The cheek of him! Hours and hours she had spent slaving over the speech to lighten her audience's hearts. It was a speech for her best friend, her companion and soul mate who was to be married, to an English gentleman who was to be gone overseas to fight in the war a month before their marriage. Elizabeth had hoped to bring some light and humour back into these dark, cursed times. And all was going well, laughs were heard at their home for the first time in weeks and it bought an illuminating smile to her face.
But then, oh but then, Henry Leroy burst into the room, late and solemn looking, bringing the latest fashion trends into the poise and serenity of their home, interrupting the one thing that had bought this family together. Looking around the cosy lit living room he nodded sharply in her direction, shrugging off his green velvet jacket, holding it there, until one of his sharp and cruel looks fell upon one of Elizabeth's servants to take his coat from him. Elizabeth's heart felt for her, as she knew what it felt like to quell under that gaze. It was Henry's last visit to Lakewood, and it was then it finally dawned on her that her mere presence provoked him. But why?
After long exhausted conversations with her older sister that went far into the night, Elizabeth had concluded that her wit, ability to fend for herself, and her confident manner was what made Henry dislike her so. Women around Elizabeth were not the same, or rather; she was not the same as the other women. They depended on a rich husband, whereas she depended on herself, nor her family or wealth. Needless to say, this did not bring her respect. She was bought up by her uncle and auntie, as her mother died whilst giving birth to her, and her father of grief slightly after. Constant nags to settle herself with a husband, not as rich as her auntie had hoped, for many times had her Auntie Catherine commented on how a rich man could never love a plain, impertinent being such as Elizabeth, but with any man that would offer his hand.
As these thoughts went tumbling through Elizabeth's mind, rage consumed her from the deepest of her heart. She wrenched open the trunk that was kept under her bed, which was full to the brim of the parchment of scrap pieces of the early drafts of the speech, and other things that she simply had to write down. It was full of photographs of her mother and father; the one's she had been able to sneak into the house, the one's that Auntie Catherine had not yet managed to burn. Grabbing the pieces of parchment with the speech on she began to rip them as hard as could, into the smallest pieces and chuck them into the burning fire to the side of the room. Henry's words just kept running through her mind, piercing her heart.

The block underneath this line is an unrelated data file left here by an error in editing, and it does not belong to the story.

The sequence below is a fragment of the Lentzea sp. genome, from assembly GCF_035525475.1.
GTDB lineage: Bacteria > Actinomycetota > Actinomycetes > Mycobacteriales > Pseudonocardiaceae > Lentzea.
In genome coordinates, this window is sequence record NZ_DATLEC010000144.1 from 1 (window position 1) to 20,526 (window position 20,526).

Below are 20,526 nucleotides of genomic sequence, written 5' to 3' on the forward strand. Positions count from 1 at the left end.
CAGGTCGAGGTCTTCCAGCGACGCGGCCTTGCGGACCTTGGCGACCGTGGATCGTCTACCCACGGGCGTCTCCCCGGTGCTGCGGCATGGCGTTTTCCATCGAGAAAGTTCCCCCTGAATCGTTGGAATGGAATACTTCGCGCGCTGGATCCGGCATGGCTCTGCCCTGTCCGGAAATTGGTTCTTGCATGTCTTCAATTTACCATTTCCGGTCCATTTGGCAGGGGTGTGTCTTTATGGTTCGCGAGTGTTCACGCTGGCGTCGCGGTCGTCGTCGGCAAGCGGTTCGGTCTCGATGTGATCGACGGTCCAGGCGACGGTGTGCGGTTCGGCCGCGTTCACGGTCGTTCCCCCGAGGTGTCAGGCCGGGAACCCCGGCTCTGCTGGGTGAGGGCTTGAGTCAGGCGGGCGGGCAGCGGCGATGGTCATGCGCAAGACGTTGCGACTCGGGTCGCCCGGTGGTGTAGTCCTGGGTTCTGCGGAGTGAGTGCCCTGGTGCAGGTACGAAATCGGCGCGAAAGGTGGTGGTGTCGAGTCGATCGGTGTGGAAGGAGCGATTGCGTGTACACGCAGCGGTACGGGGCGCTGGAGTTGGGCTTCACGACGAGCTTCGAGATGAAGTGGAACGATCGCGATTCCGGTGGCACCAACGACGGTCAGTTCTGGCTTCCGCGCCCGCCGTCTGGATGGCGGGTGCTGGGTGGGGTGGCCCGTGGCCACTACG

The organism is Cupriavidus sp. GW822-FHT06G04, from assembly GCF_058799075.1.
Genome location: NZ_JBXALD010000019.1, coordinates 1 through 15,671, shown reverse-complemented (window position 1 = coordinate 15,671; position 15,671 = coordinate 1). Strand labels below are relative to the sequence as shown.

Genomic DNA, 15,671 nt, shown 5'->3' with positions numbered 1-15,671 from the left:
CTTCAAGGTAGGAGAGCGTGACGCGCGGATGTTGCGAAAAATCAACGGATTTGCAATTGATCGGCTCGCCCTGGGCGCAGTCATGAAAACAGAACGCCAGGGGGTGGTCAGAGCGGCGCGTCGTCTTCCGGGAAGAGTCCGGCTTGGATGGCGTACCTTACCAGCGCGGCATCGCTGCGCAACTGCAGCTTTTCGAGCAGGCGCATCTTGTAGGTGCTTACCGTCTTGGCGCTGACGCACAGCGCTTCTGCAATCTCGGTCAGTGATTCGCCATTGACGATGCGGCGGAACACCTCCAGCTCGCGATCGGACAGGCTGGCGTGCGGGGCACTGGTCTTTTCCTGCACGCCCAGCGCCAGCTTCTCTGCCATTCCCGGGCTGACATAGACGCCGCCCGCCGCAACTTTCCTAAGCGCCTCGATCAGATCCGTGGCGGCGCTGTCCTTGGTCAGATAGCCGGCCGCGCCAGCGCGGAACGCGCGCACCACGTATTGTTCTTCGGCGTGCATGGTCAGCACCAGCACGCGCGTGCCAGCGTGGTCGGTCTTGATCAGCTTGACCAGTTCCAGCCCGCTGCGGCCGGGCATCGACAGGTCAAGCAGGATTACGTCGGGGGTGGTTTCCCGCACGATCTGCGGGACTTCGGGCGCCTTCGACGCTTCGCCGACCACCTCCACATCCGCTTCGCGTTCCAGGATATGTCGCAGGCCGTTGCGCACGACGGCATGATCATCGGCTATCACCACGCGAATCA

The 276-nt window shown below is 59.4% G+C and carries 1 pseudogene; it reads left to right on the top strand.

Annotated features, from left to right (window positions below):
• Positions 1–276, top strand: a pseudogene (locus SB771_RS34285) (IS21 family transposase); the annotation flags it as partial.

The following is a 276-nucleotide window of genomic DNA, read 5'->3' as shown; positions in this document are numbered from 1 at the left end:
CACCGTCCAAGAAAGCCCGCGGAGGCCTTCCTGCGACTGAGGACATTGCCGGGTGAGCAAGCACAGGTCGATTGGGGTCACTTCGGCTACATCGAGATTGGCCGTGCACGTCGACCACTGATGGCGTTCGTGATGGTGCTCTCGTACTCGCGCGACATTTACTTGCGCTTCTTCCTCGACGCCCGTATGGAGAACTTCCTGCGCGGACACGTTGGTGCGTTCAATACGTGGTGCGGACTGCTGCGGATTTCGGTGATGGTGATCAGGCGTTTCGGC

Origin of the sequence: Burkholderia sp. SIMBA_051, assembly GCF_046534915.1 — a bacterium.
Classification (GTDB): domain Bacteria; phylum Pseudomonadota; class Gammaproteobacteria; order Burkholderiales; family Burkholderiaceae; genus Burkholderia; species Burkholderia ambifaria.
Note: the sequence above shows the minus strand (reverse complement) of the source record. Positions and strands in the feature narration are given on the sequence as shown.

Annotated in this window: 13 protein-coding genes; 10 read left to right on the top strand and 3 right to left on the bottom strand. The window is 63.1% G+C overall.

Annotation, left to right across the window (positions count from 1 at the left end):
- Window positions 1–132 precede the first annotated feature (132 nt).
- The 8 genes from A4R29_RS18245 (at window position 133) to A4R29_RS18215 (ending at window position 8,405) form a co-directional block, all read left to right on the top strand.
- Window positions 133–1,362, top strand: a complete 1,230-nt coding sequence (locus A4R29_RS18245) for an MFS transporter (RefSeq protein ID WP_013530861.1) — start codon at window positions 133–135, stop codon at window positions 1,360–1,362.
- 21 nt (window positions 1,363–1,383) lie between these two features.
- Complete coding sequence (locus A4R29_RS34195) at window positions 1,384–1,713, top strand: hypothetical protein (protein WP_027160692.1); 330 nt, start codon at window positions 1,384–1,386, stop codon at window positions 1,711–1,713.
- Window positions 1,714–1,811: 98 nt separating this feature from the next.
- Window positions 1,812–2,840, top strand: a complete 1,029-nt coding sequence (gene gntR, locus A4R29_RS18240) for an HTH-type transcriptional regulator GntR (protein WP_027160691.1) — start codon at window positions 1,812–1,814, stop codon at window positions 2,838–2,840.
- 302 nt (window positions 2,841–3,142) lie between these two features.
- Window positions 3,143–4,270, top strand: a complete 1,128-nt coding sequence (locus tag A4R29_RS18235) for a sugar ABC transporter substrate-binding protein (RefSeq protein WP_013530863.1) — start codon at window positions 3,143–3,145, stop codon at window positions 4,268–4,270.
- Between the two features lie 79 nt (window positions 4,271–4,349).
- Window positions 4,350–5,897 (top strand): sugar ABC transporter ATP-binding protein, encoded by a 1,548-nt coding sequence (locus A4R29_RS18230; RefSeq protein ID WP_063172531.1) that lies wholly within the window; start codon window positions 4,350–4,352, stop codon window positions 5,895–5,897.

'Never will you be able to be as accomplished as a masculine author Miss Renson. Your knowledge of the world is limited, as is your imagination. And as you must realise, experience is vital.'
His words coiled around her like a snake, from the tips of her toes to her collarbone, slowly etching up to her neck, drowning her in disappointment and shame. Yes, experience is desirable, but not when you are a young woman of her class. That's what the imagination is for. This fool, imagination is never limited. If it was, then Elizabeth would have given up hope for her life a long time ago.
And she supposed he was meant to give her experience of the world?
She desired to know, longed to know, to improve on what she loves.
For a novel must show how the world truly works, how characters really think, feel and act.
The truth that was concluded from her brief encounters with Mr Leroy was that bad characters in novels, and life, often thrive. And good characters, often come to bad ends.
He did give her experience, knowledge, and feeling of the world.
And she gave him, her heart.